The Colonial School District began using the Schoology LMS in January 2014 to personalize student learning.  “Schoology has been the hub that allows the district to push digital curriculum and make content easily accessible for both students and staff,” said Thomas P. Gavin, the instructional technology specialist for the Colonial School District.

“Students and staff have the ability to access files from anywhere, submit work electronically, create dynamic content, collaborate, and engage in many other educational activities. Teachers can go in and grab the content and put it right into their class.”

Also, he said, “It’s easy to use and fun. Teachers are really getting in and using it and figuring it out on their own.”


Laura Bossert, a 4th grade teacher at Carrie Downie Elementary School in the Colonial School District, said she’s been using the LMS for only a month. “I’m really amazed at how fast it has changed my classroom,” she said. “What I love best is that my students can pace their own learning and can showcase their mastery of concepts using their own learning style.”  Recently, for example, she taught a lesson on how writers make dialogue interesting. She had her students read a chapter in a book and then write their own chapter. Then, she gave them three choices as to how they could further demonstrate what they had learned: they could use drawing software to make an illustration, they could use software to make an animated video or they could write a play and make a video of themselves acting it out.  “I’ve seen so much awesome stuff from our students,” Bossert said. “They’re getting so much out of what we do. Learning should not be a one-size-fits-all kind of thing.”


Lauren McCool, a 6th grade social studies teacher at Gunning Bedford Middle School in the Colonial district, began using the LMS last year. “The kids love it, that’s the most important part,” she said. “They ask every day if we’re going to go on the computer.  It’s a central hub for everything they do. It’s easy and it’s convenient.”  She recently made a video of her teaching a lesson and had students watch it at home and use a graphic organizer to take notes to show they had understood the key concepts. When they came to class, they could dive right into an assignment. “It definitely changes the dynamic of the classroom,” she said. McCool said that when her students take quizzes or test on the LMS she gets instant feedback on their performance. “That makes it a lot more evidence who’s able to do what and I can make changes in my instruction right away,” she said.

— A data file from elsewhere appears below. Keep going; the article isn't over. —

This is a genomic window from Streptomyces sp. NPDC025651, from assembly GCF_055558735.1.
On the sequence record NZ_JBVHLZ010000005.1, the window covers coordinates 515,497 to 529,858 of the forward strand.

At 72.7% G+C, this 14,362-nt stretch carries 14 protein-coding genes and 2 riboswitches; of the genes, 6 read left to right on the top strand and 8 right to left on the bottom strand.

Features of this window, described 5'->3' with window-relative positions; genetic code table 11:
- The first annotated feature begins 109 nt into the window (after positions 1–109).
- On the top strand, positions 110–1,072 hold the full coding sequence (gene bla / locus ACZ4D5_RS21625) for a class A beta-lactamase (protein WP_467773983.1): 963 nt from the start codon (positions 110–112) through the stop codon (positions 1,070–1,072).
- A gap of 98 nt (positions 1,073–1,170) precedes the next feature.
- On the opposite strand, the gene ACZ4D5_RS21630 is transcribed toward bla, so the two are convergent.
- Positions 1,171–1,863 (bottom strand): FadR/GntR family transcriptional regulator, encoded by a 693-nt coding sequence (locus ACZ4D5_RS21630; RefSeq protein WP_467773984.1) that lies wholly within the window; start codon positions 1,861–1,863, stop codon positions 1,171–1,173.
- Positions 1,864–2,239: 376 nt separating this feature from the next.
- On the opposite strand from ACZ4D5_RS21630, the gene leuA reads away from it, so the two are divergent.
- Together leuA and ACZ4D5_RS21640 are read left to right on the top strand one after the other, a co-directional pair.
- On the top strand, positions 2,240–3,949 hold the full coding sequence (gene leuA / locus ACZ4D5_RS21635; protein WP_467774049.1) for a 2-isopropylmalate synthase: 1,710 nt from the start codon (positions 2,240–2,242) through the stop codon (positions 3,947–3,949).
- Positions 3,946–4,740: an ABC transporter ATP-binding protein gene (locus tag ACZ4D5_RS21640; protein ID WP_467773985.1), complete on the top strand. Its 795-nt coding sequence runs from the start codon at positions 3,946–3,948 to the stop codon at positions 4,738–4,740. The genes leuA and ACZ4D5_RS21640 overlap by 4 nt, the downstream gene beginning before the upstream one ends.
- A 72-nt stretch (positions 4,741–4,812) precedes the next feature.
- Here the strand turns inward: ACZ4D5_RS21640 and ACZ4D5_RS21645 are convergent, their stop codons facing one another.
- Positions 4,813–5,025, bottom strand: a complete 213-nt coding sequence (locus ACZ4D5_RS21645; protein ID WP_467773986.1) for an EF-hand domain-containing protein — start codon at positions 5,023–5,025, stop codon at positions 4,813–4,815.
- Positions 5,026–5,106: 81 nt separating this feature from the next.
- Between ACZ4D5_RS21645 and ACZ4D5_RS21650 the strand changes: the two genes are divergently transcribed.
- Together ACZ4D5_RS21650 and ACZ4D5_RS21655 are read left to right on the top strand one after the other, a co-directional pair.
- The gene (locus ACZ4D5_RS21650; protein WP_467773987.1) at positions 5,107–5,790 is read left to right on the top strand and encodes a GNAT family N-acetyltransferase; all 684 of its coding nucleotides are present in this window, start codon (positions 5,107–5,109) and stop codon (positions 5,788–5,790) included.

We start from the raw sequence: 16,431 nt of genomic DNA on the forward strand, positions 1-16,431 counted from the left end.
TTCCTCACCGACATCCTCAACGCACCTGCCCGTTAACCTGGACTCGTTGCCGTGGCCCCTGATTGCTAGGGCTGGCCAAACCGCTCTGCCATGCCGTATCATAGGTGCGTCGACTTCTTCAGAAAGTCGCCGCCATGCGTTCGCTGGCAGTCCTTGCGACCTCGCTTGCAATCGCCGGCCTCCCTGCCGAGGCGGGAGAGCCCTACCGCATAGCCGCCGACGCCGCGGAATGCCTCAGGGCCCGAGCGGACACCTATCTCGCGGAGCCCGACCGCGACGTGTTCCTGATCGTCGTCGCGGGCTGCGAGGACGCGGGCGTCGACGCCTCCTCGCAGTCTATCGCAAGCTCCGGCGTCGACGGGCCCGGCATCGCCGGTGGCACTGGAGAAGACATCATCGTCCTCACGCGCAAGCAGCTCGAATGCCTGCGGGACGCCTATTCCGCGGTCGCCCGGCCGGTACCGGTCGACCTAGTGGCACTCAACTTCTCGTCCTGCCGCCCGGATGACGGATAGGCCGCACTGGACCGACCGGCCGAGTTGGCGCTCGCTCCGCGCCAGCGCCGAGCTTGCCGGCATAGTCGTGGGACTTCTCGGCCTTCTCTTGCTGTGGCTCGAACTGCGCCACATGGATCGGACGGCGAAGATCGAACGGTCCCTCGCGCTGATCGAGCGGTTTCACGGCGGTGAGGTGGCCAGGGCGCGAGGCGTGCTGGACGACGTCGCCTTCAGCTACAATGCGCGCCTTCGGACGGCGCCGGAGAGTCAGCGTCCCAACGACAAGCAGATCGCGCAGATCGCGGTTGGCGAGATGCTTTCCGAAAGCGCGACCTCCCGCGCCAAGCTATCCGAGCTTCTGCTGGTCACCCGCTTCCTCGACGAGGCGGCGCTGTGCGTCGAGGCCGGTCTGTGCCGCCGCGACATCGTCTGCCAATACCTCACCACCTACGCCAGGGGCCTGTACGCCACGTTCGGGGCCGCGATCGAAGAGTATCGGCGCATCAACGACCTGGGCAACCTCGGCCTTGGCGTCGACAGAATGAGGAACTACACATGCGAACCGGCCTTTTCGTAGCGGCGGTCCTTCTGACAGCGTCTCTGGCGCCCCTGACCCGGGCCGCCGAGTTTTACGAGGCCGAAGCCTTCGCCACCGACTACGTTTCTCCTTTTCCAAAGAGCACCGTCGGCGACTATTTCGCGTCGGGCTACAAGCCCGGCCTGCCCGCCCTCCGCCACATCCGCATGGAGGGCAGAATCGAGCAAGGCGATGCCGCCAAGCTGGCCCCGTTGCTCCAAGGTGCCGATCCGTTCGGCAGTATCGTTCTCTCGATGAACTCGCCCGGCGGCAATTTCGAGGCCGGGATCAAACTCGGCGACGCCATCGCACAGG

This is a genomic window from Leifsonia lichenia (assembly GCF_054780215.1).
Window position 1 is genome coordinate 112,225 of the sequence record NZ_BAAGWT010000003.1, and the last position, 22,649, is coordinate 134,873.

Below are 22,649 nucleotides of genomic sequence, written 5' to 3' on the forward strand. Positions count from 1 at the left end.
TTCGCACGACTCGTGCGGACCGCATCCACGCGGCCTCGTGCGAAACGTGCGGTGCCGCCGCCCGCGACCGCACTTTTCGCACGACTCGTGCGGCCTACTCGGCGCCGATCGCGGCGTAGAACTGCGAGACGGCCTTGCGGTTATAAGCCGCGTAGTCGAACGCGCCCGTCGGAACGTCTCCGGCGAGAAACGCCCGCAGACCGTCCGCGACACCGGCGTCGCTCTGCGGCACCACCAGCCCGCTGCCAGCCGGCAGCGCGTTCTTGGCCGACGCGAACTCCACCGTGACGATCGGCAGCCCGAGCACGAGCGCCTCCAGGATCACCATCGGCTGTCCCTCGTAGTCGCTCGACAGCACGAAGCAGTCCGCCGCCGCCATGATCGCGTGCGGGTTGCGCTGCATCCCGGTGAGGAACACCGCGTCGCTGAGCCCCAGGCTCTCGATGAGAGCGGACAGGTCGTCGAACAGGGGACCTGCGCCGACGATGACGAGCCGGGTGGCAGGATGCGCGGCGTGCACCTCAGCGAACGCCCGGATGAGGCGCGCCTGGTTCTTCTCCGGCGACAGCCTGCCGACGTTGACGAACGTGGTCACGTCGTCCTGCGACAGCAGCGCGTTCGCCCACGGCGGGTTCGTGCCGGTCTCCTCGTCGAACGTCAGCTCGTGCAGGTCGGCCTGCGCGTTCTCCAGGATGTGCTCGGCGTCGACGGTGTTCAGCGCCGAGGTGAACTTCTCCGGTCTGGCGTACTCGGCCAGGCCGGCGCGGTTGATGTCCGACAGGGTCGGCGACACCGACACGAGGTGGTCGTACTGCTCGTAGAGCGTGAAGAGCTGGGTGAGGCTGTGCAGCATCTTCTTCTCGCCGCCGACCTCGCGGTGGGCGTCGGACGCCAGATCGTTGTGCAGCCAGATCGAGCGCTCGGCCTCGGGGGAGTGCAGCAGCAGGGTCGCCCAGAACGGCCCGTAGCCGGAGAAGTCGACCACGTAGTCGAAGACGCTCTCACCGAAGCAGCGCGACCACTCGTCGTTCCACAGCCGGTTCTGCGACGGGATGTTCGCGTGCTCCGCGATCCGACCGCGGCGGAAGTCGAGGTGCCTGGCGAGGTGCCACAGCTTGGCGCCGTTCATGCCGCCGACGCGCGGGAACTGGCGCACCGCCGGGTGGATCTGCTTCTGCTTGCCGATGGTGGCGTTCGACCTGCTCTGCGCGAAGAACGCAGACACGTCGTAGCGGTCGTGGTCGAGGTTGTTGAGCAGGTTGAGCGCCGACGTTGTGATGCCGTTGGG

The Schoology LMS is being used by teachers in pilot classrooms in both of the high schools and three middle schools in the Indian River School District. Michael League, the instructional technology specialist for the district, said Schoology allows for “student-centered learning.” “Students are owning their learning, they’re taking responsibility for their learning,” he said.


Schoology is the fastest growing learning management system in the K-12 market, and with partnerships like the DDOE, Schoology is used by more than eight million students across more than 60,000 institutions worldwide.




A demonstration of the Schoology LMS can be arranged for the media. Contact: Wayne Hartschuh, Delaware Department of Education, Executive Director, Delaware Center for Educational Technology.